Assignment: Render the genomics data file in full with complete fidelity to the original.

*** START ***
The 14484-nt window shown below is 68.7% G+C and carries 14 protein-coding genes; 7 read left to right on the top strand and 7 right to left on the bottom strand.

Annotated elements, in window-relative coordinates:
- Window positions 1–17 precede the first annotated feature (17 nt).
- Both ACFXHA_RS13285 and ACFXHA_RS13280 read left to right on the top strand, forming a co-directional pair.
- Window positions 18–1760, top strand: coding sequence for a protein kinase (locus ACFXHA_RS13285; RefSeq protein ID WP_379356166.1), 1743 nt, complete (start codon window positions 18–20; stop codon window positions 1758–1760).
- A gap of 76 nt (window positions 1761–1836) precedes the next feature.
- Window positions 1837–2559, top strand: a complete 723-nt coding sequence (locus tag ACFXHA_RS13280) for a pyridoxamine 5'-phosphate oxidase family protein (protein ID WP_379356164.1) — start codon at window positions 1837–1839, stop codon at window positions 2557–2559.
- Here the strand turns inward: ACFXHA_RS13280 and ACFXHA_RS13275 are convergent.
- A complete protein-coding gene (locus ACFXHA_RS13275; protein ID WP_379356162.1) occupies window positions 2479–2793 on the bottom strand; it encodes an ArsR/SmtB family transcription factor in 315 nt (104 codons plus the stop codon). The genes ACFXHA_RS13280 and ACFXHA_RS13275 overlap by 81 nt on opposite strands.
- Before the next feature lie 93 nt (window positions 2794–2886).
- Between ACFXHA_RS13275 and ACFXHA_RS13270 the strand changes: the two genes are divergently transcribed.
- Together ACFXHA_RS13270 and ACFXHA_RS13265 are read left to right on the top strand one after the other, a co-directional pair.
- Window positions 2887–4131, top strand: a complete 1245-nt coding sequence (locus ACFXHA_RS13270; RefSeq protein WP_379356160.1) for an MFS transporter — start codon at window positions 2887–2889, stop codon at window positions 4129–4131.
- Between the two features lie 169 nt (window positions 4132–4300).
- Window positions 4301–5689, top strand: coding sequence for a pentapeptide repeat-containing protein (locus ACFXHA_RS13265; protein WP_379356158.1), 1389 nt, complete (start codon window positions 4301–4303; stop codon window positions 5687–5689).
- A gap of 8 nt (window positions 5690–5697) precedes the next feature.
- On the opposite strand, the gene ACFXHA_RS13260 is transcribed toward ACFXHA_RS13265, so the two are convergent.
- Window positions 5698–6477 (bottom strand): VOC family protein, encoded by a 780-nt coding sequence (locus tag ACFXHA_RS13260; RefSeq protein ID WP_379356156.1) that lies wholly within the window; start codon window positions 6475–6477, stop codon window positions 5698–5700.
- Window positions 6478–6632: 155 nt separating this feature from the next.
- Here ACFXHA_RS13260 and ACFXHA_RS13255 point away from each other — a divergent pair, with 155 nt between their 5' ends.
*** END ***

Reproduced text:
The 14484-nt window shown below is 68.7% G+C and carries 14 protein-coding genes; 7 read left to right on the top strand and 7 right to left on the bottom strand.

Annotated elements, in window-relative coordinates:
- Window positions 1–17 precede the first annotated feature (17 nt).
- Both ACFXHA_RS13285 and ACFXHA_RS13280 read left to right on the top strand, forming a co-directional pair.
- Window positions 18–1760, top strand: coding sequence for a protein kinase (locus ACFXHA_RS13285; RefSeq protein ID WP_379356166.1), 1743 nt, complete (start codon window positions 18–20; stop codon window positions 1758–1760).
- A gap of 76 nt (window positions 1761–1836) precedes the next feature.
- Window positions 1837–2559, top strand: a complete 723-nt coding sequence (locus tag ACFXHA_RS13280) for a pyridoxamine 5'-phosphate oxidase family protein (protein ID WP_379356164.1) — start codon at window positions 1837–1839, stop codon at window positions 2557–2559.
- Here the strand turns inward: ACFXHA_RS13280 and ACFXHA_RS13275 are convergent.
- A complete protein-coding gene (locus ACFXHA_RS13275; protein ID WP_379356162.1) occupies window positions 2479–2793 on the bottom strand; it encodes an ArsR/SmtB family transcription factor in 315 nt (104 codons plus the stop codon). The genes ACFXHA_RS13280 and ACFXHA_RS13275 overlap by 81 nt on opposite strands.
- Before the next feature lie 93 nt (window positions 2794–2886).
- Between ACFXHA_RS13275 and ACFXHA_RS13270 the strand changes: the two genes are divergently transcribed.
- Together ACFXHA_RS13270 and ACFXHA_RS13265 are read left to right on the top strand one after the other, a co-directional pair.
- Window positions 2887–4131, top strand: a complete 1245-nt coding sequence (locus ACFXHA_RS13270; RefSeq protein WP_379356160.1) for an MFS transporter — start codon at window positions 2887–2889, stop codon at window positions 4129–4131.
- Between the two features lie 169 nt (window positions 4132–4300).
- Window positions 4301–5689, top strand: coding sequence for a pentapeptide repeat-containing protein (locus ACFXHA_RS13265; protein WP_379356158.1), 1389 nt, complete (start codon window positions 4301–4303; stop codon window positions 5687–5689).
- A gap of 8 nt (window positions 5690–5697) precedes the next feature.
- On the opposite strand, the gene ACFXHA_RS13260 is transcribed toward ACFXHA_RS13265, so the two are convergent.
- Window positions 5698–6477 (bottom strand): VOC family protein, encoded by a 780-nt coding sequence (locus tag ACFXHA_RS13260; RefSeq protein ID WP_379356156.1) that lies wholly within the window; start codon window positions 6475–6477, stop codon window positions 5698–5700.
- Window positions 6478–6632: 155 nt separating this feature from the next.
- Here ACFXHA_RS13260 and ACFXHA_RS13255 point away from each other — a divergent pair, with 155 nt between their 5' ends.